Reinkens (J. H.), <Aristoteles iiber Kumst, besonders iiber Tragédie. 
Vienna, 1870, 

Doring (A.), Die Kunstlehre des Aristoteles. Jena, 1870. 

Ueberweg (F.), Aristotelis Ars Poetica ad fidem potissimum codicis anti- 
quissimi A° (Parisiensis 1741). Berlin, 1870. 

Bywater (I.), Aristotelia in Jowrnal of Philology, v. 117 ff. and xiv. 40 ff. 
London and Cambridge, 1873 and 1885. 

Vahlen (J.), Aristotelis de Arte Poetica Liber: iterwm recenswit et adnota- 
tione critica auait. Berlin, 1874. 

Moore (E.), Vahlen’s text with notes. Oxford, 1875. 

Christ (W.) recensuit. Leipzig, 1878 and 1893. 

Bernays (Jacob), Zwet Abhandlungen iiber die Aristotelische Theorie des 
Drama. Berlin, 1880. 

Brandscheid (F.), Text, German translation, critical notes and com- 
mentary. Wiesbaden, 1882. 

Wharton (E. R.), Vahlen’s text with English translation. Oxford, 1883. 

Vahlen (J.), Aristotelis de Arte Poetica Liber: tertiis curis recognovit et 
adnotatione critica auxit. Leipzig, 1885. 

Margoliouth (D.), Analecta Orientalia ad Poeticam Aristoteleam. Lon- 
don, 1887, 

Bénard (C.), L’ Esthétique d’ Aristote. Paris, 1887. 

Gomperz (T.), Zu Aristoteles’ Poetik, I. (c. i-vi.). Vienna, 1888. 

Heidenhain (F.), Averrois Paraphrasis in librum Poeticae Aristotelis Jacob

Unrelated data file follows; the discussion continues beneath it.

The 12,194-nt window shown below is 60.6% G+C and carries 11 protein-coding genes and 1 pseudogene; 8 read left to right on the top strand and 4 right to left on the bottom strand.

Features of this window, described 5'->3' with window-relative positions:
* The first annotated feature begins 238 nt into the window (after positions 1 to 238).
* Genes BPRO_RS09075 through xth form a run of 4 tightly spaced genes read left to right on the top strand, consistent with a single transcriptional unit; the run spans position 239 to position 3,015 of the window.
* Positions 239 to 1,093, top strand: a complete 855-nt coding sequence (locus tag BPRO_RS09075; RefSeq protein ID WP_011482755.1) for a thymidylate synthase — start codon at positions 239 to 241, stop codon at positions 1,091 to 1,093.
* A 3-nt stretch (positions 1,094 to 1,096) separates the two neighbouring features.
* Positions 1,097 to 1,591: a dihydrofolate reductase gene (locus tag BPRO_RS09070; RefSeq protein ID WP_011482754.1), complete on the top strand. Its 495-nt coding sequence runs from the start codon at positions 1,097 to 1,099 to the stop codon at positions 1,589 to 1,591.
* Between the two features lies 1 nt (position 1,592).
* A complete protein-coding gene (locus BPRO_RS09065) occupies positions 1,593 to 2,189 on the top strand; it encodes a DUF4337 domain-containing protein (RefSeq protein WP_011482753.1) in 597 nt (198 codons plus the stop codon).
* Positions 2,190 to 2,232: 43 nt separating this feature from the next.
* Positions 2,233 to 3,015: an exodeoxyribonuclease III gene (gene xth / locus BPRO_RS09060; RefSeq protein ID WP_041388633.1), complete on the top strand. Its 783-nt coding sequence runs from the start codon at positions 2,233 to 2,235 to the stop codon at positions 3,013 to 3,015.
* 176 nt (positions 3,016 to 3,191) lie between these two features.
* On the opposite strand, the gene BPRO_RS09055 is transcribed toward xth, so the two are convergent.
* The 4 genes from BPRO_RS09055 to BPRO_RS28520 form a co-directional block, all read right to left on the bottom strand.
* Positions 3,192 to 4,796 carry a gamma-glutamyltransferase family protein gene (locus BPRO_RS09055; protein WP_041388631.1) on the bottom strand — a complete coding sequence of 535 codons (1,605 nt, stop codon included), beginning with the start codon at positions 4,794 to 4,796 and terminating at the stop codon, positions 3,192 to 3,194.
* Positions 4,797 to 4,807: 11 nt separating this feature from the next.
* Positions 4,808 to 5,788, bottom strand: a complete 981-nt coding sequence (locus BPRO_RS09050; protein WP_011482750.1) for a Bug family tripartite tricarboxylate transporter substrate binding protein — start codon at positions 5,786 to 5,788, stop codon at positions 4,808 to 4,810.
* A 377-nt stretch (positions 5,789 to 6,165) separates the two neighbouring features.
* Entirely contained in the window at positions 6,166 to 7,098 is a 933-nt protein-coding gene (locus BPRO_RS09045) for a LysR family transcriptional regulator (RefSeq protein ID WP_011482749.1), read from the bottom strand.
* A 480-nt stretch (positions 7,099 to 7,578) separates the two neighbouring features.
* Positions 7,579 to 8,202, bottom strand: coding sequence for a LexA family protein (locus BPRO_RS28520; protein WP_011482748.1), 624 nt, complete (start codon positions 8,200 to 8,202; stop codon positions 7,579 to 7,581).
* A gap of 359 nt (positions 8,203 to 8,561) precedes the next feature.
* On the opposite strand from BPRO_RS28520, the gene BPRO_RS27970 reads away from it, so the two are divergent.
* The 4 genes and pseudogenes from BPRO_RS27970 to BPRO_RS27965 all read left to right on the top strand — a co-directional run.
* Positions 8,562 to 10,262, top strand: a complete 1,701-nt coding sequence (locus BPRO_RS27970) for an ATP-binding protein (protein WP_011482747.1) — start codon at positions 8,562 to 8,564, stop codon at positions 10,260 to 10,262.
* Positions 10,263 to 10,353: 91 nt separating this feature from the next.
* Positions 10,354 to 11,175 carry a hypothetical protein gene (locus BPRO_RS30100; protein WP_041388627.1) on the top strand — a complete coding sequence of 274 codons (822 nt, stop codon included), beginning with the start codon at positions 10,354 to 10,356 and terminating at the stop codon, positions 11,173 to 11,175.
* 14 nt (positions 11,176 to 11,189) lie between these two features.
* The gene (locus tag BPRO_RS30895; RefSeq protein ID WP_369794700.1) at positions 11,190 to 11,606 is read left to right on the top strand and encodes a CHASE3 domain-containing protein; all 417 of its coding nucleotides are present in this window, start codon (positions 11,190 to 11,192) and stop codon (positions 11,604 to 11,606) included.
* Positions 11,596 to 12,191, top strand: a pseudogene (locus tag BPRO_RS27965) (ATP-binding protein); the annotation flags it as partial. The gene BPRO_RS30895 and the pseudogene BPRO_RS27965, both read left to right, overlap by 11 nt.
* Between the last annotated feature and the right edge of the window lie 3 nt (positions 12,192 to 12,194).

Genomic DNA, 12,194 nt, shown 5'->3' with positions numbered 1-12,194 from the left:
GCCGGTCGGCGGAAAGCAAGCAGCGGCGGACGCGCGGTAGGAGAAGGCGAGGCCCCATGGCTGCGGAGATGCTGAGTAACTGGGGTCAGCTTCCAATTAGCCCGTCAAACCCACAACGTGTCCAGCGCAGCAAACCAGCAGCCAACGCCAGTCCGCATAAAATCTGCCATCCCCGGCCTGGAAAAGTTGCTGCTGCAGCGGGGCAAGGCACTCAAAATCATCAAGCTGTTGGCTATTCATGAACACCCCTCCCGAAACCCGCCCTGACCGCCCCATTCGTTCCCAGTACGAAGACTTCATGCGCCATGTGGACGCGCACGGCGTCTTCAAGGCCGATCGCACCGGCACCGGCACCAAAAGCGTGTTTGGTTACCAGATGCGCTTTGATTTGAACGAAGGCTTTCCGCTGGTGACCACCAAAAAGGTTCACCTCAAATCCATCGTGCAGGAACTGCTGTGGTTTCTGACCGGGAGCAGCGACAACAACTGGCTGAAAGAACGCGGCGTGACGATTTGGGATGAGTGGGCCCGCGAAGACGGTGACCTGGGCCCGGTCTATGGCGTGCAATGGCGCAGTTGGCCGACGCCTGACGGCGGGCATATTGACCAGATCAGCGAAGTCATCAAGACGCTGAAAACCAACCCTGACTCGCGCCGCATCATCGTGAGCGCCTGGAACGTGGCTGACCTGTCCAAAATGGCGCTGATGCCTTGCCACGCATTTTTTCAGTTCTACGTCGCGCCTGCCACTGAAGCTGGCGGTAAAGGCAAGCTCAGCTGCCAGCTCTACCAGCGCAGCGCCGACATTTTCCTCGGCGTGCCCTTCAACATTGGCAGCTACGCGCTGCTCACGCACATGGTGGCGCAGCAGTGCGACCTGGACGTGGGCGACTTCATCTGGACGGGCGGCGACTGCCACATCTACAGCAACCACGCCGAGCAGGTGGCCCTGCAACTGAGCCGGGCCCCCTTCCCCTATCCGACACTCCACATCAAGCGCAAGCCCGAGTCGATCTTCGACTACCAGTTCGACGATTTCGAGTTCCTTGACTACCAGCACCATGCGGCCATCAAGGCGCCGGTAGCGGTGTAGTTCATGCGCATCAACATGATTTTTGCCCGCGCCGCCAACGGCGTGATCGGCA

Mantino interprete. Leipzig, 1889. 

Prickard (A. 0.), Aristotle on the Art of Poetry. A Lectwre with two 
Appendices. London, 1891. 

La Pottique d Aristote, Manuscrit 1741 Fonds Grec de la Bibliotheque 
Nationale. Préface de M. Henri Omont. Photolithographie de 
MM. Lumiére. Paris, 1891. 


Carroll (M.), Aristotle's Poetics c. xxv. in the Light of the Homeric 
Scholia. Baltimore, 1895. 


Gomperz (T.), <Aristoteles’ Poetik. Uebersetzt und eingeleitet. Leipzig 
1895. 

Gomperz (T.), Zw Aristoteles’ Poetik, II., III. Vienna, 1896. 

Bywater (I.), Avistotelis de Arte Poetica Liber. Oxford, 1897. 

Vahlen (J.), Hermeneutische Bemerkungen zu Aristoteles’ Poctik : Sitzungs- 
berichte der K. preussischen Akademie der Wissenschaften zu 
Berlin, 1897 xxix, 1898 xxi. 


XXVili THE POETICS OF ARISTOTLE 


Spingarn (J. E.), A History of Literary Criticism in the Renaissance,